PSG: "Taming complexity" - I like this characterization. Your assess-ment is fair, I do search for a simplified scheme. It is a constant battle for me because I love to paint all that detail. For my work, I found it takes a lot of drawings, color studies, and rethinking before I find a good design. Afterwards, after all this looking, the details emerge and are placed with a purpose. I also look to historical painters whose work is complex yet solid. One such lesson came from "Hunters in the Snow" by Pieter Bruegel the Elder. I was curious to find the substructure underneath all his details. So yes, the underlying concern of mine is that of a unifying foundation.
GS: That’s why I love the still life. It’s an arena. The still life is my painting world, and I can put objects in it, take them out, and move them around. One object may have a lead role in one painting, and then in the next painting, a supporting role. The search for “underlying phenomena”- that is absolutely a fair assessment. I see the still-life as a zone. A time zone, or a state of mind. It’s a slowing-down. The stillness is always amplified to me because I am painting from something still. Once I have a still-life world, an object has to be able to exist in it. The still-life world comes first, then the objects. What underlies isn’t usually about the literalness of the objects, though I like that I can paint about an object. What underlies is that painting world, which leads the way. I feel like this is a phenomenon.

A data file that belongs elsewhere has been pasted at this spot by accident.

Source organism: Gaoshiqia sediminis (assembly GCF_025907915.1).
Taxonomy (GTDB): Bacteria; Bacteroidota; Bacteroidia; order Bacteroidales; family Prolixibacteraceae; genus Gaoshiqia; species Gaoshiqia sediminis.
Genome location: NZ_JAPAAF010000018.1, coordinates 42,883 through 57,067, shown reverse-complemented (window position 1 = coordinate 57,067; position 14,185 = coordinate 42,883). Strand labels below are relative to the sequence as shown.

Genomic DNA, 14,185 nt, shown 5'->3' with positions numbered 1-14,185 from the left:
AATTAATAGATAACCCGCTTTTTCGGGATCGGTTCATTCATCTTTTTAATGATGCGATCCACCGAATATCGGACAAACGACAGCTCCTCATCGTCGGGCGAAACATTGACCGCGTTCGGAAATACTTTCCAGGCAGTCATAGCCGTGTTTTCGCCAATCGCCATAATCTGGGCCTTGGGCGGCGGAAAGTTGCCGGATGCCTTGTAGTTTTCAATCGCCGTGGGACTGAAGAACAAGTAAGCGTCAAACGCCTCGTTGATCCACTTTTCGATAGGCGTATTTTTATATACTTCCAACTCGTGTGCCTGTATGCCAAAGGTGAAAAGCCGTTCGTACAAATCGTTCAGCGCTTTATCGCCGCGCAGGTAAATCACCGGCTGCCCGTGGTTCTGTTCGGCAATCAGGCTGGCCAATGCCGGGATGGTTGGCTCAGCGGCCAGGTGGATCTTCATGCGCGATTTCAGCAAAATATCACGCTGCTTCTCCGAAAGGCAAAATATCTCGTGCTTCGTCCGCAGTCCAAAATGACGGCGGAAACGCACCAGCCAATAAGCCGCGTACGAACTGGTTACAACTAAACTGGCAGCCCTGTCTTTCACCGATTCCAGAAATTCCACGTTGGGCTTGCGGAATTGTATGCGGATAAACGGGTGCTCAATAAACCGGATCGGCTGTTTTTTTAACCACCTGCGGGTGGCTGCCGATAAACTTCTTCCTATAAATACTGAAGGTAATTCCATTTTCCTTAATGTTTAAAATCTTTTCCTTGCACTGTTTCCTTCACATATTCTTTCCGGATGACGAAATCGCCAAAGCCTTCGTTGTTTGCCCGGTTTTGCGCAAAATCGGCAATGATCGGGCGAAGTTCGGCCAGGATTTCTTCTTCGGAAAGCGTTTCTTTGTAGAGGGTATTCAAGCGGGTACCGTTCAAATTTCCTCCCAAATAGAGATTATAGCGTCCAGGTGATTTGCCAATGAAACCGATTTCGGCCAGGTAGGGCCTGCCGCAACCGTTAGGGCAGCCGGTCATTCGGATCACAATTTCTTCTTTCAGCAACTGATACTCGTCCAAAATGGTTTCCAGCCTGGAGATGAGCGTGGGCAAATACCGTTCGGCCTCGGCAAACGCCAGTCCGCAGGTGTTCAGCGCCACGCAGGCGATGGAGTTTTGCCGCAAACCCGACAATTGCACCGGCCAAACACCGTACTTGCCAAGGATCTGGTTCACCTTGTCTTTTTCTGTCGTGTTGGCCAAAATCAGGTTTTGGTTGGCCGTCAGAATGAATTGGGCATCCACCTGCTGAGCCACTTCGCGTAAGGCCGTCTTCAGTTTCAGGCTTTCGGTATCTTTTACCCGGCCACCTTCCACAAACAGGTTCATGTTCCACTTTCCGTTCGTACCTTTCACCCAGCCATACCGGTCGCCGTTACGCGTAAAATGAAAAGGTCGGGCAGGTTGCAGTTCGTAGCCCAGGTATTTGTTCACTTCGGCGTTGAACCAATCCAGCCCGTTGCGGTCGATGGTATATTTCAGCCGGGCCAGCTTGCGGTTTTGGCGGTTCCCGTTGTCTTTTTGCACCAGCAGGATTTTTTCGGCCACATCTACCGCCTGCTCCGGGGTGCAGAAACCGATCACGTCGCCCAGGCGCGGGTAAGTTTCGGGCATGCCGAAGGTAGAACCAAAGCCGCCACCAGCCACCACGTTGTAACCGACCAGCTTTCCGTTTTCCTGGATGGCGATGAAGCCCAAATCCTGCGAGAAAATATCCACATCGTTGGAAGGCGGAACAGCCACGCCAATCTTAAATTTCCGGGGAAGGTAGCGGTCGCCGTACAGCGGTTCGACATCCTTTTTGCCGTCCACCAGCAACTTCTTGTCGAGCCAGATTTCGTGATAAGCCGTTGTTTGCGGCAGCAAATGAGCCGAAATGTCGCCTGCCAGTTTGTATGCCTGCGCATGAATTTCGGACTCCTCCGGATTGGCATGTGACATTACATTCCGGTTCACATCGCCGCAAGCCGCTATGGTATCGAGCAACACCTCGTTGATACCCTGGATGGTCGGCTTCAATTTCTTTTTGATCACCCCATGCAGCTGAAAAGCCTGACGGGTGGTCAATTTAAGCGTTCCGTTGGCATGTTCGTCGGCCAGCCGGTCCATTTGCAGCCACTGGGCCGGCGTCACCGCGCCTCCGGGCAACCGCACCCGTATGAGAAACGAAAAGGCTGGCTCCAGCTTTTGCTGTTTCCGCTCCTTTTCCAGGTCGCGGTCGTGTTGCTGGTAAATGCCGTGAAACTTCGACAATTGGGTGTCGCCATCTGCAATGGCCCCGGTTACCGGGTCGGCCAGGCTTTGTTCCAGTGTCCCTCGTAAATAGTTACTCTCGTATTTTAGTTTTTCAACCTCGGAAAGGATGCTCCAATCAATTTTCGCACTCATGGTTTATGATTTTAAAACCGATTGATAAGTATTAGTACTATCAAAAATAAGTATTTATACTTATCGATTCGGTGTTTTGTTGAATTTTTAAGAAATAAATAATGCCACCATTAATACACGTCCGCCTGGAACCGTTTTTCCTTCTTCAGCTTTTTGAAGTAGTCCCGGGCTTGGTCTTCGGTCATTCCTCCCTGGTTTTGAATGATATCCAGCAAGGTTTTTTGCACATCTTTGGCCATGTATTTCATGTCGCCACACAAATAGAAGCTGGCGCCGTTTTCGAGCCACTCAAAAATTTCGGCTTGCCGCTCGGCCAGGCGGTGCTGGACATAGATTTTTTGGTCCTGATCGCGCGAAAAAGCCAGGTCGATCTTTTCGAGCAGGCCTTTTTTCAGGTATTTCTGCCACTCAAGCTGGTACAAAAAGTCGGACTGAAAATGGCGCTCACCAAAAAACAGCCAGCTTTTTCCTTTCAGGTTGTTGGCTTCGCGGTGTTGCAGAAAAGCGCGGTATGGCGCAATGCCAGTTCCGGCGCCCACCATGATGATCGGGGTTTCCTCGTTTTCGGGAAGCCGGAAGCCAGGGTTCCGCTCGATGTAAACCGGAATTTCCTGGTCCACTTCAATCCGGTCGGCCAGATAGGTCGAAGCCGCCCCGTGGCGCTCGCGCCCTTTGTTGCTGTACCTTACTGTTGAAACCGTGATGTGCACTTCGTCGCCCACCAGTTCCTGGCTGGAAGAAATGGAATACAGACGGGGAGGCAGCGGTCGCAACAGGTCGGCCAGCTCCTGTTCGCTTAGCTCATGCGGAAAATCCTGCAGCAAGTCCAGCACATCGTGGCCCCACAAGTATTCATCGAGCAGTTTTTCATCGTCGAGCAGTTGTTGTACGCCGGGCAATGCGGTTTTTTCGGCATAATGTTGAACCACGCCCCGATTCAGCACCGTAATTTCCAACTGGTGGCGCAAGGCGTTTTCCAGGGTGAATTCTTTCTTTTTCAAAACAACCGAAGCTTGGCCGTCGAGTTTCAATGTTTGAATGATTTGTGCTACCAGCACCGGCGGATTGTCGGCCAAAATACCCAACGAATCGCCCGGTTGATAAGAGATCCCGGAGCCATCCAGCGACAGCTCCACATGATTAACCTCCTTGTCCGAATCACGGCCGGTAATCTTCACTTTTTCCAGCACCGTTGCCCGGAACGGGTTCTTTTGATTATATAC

JG: There's that great quote by Delacroix: "Exactitude is not truth". I tell my students that painting a scene realistically is not a matter of taking inventory, but of figuring out how each element counts uniquely with the painting. So for me the underlying phenomena is the visual energy of a scene, revealed by a particular light. Our perceptions are naturally subjective, and the task is to try to organize them pictorially, in the hope of uncovering the necessary character of each element. Sounds simple, but of course it's anything but!